Michael Wolff remembers Peter Denmark, the man who drew the BT Piper

Michael Wolff remembers Peter Denmark, a former colleague at branding consultancy Wolff Olins, who died last month

BT Piper logo on which Peter Denmark worked as illustrator, Wolff Olins, 1991


Michael Wolff remembers Peter Denmark, a much-valued former colleague at branding consultancy Wolff Olins, who died last month

Prudential logo, Wolff Olins, 1986


Peter Denmark (1950 – 2014) died peacefully on November 7 at his home in Cambridgeshire after dealing very bravely with a long illness. No one did more, over many years, to express Wolff Olins’ inimitable sense of humour.

He came to see us aged 16 wearing a dishevelled school tie and blazer. He was funny and cheeky so we asked him to join us as a junior. Very soon he started to draw, paint and illustrate our ideas and concepts. Arriving every day on his thundering Norton, he expressed our spirit so well that we promoted him to be Wolff Olins concept illustrator. His work both represented and influenced us for many years.




There were often small and subtle practical jokes in his illustrations and, sometimes, big ones. Although we were always serious in our work and intentions, Peter never let us lose our sense of humour and the delight of absurdity.


One of Peter Denmark’s abstrtc paintings

After he left us he developed as an outstanding painter. It feels strange to use this word for such a modest and reticent man. As Peter moved from graphics to painting you could always feel the smile in his art.

Peter exhibited widely in London. He was commissioned to paint large works for Cable and Wirelesses HQ, for Stansted and Glasgow airports, and for The Co-op and Orange HQ’s.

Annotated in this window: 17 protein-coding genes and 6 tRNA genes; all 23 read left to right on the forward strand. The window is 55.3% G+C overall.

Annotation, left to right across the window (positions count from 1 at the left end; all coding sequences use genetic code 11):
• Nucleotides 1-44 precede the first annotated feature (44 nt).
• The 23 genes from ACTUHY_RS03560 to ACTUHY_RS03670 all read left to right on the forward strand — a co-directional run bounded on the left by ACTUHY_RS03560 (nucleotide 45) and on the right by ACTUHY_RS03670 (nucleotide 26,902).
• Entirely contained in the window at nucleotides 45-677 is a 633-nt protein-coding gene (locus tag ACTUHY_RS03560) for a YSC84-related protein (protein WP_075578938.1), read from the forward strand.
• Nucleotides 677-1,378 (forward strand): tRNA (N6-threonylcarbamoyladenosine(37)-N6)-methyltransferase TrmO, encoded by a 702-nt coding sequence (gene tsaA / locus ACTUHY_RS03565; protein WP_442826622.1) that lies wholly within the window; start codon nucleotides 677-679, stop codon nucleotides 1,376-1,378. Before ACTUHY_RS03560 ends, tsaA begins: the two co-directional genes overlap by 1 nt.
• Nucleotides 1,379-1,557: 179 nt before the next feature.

His paintings were first shown publicly at Art London 1989 at Olympia, followed by numerous exhibitions in London galleries. His abstract use of paint created bold and exciting works that are highly regarded by London collectors.

Abstract Composition no60, 2012


Some of his most recent work consists of powerful abstract lines filled with brilliant block colours.

He also made free flowing landscape paintings of the rolling, moody Cambridgeshire countryside that surrounded his home His works have been sold in contemporary art auctions alongside Banksy, John Hoyland and Lucian Freud. A constant thread through all Peter’s work, from his earliest graphics to his most recent paintings, was a simple exhuberant joy in life.

Peter leaves his wife Jill and his son Laurence and will always be sorely missed by so many of us who loved him, treasured his gentle kindness, the twinkle in his eye which he kept to the very last, and his outstanding talents.

Michael Wolff
December 2014





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